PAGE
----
Going on a safari to Africa is a bit of a gamble. Everybody wants to see the so-called Big 5, but this can by no means be guaranteed. The pressure on all guides are thus enormous as they understand the costs and effort involved in getting here, as well as the very high expectations of guests.
Huge was my relief early one morning, when after seeing a huge amount of vultures waiting patiently in a few trees not far from a private camp on a neighboring property, a pride of about 10 lions were found feeding on a giraffe carcass. This was about as good as it gets as far as lion sightings go and I sat back to enjoy the moment and bask in the glory of a job well done.
Then, very softly at first and far away, but slowly getting closer a strange sound was carried to us through the cold morning air……tcheeeng…..tcheeeng……tcheeeng. The sound was slow and repetitive, unmistakably metallic in origin and alien to the bush. I listened dumbfounded to this approaching curiosity. Knowing the area and its many inhabitants I have learnt to expect anything and everything and a dreadful fear of unwonted surprise began to grow on my nerves with each approaching tcheeeng…..tcheeeng……tcheeeng.
The lions also noticed it by now and all heads were curiously turned towards the source of irritation. “ What is that noise? “, one of my guests asked anxiously and I shrugged my shoulders as I listened to this strangely familiar sound.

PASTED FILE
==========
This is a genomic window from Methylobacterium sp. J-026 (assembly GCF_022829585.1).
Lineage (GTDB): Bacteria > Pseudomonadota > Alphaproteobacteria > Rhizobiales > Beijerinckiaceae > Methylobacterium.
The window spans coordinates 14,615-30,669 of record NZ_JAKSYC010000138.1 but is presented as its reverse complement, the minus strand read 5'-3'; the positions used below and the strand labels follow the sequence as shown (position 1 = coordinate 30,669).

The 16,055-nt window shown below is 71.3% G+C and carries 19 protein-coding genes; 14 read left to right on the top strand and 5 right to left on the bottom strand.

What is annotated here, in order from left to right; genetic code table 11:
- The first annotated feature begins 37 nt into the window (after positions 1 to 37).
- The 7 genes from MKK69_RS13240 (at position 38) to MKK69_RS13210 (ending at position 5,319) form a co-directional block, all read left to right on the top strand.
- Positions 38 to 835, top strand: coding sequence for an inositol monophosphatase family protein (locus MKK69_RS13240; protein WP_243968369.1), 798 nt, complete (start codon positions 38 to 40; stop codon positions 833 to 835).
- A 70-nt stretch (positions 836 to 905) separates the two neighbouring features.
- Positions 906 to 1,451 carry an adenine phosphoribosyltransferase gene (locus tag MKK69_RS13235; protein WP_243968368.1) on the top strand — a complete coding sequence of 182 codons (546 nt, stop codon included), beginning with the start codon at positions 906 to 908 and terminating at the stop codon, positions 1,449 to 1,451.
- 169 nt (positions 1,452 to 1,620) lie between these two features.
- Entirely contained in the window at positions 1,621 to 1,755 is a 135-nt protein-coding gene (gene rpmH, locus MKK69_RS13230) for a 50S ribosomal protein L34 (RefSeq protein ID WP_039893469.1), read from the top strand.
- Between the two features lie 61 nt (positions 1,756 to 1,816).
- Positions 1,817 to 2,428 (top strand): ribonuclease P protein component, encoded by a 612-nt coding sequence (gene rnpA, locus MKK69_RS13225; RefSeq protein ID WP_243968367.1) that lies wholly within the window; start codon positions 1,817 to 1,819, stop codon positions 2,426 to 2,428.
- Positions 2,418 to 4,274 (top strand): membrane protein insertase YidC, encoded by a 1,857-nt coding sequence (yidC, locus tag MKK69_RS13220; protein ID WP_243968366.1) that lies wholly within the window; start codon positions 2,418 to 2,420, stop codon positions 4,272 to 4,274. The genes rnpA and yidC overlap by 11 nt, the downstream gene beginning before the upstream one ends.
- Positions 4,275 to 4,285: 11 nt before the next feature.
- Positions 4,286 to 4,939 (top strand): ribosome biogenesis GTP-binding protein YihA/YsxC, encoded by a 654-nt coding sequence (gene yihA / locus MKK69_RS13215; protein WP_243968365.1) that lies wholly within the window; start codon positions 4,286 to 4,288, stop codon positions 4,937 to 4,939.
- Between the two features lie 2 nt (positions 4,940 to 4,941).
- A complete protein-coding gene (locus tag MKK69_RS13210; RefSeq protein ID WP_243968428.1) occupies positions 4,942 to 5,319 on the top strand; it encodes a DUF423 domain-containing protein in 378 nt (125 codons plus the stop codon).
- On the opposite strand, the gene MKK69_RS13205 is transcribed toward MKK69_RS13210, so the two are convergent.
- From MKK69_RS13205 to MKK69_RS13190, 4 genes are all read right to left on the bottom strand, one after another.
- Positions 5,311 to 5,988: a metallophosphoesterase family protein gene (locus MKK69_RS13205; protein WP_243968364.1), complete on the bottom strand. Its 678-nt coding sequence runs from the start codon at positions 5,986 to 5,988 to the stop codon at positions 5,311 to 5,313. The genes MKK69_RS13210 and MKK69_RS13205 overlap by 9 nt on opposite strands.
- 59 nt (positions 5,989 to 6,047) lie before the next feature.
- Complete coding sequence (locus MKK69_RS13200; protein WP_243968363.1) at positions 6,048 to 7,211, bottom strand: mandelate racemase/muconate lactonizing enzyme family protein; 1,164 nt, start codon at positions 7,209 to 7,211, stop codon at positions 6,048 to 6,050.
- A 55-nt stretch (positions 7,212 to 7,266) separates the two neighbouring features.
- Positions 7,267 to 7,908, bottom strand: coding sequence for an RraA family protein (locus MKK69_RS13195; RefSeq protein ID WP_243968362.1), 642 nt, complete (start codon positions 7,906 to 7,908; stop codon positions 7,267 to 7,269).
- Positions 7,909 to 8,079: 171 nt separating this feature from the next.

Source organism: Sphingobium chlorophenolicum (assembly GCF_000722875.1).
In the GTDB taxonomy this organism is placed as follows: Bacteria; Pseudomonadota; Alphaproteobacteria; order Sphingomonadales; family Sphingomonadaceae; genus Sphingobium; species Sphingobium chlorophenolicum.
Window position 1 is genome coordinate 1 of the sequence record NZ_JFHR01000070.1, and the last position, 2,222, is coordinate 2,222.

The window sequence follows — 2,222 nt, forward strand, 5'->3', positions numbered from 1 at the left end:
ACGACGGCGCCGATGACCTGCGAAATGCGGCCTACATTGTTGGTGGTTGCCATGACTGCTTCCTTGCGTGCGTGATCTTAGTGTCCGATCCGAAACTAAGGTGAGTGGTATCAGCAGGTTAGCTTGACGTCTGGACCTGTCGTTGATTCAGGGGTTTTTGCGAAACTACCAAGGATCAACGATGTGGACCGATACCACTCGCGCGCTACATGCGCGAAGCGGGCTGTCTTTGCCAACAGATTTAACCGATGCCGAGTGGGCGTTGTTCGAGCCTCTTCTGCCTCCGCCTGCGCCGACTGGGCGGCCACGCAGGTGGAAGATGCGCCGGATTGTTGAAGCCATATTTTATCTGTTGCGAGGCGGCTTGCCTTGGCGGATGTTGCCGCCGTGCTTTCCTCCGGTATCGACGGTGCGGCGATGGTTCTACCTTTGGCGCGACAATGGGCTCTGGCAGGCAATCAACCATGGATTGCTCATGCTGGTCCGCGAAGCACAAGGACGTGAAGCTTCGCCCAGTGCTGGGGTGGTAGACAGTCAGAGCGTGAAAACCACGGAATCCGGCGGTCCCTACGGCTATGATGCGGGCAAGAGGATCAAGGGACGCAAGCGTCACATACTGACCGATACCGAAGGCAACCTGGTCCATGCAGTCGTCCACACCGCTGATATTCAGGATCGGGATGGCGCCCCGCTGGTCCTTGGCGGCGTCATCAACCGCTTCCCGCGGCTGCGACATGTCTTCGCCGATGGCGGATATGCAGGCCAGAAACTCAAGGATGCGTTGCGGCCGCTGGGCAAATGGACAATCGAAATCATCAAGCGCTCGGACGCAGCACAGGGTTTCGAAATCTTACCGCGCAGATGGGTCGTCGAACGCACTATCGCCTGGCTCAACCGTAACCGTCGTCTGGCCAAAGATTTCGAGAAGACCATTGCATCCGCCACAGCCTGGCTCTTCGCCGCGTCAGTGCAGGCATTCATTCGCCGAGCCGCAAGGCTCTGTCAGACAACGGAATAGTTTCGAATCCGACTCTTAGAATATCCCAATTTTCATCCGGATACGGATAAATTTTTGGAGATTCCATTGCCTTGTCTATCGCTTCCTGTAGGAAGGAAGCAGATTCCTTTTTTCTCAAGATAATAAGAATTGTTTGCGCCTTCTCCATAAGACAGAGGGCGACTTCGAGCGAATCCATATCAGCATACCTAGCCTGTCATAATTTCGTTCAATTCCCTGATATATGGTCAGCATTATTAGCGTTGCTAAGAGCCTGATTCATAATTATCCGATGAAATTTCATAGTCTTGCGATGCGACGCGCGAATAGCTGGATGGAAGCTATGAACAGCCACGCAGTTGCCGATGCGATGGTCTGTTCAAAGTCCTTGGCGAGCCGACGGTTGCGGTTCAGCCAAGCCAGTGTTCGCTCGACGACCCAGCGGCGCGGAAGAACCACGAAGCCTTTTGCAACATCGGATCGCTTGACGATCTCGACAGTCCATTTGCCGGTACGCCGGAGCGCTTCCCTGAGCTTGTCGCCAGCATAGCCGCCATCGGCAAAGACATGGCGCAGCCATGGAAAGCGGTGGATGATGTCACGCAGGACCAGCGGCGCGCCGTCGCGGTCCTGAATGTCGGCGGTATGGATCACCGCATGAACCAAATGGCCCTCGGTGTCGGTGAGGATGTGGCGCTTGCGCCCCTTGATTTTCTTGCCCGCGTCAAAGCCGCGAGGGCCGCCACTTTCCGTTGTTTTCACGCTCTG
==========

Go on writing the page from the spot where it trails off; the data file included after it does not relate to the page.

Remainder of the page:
Then through the mist this apparition appeared. I think that even the lions got a fright as they scattered at first. Then as instinct took control they began to circle and stalk.
Recognition hit the guests and I at the same time. An old man pushing a squeaking wheelbarrow was slowly approaching, completely oblivious to the eminent danger. My tracker and I recognized him as Koos, camp attendant of the neighboring private camp. The sight of vultures in a tree is universal language for meat and dear old Koos , we found out later, was acting on instructions of his loving wife demanding a change of diet. So what the wife wants, the wife gets and off he went hoping for the best. It might well have been that memories of a long, lost snare set to catch smaller animals like impala might have clouded his better judgement, but we will never know.
Screaming guests and a frantically waving tracker and ranger finally managed to catch Koos’s attention. He hesitated midstride, looked at us ( and the lions ) with a slightly embarrassed expression, swiftly turned around and off he went with a wheelbarrow now crazily bouncing along a rocky footpath…tchieng..tchieng..tchieng…leaving relieved guests and bemused lions pondering over this early morning adventure.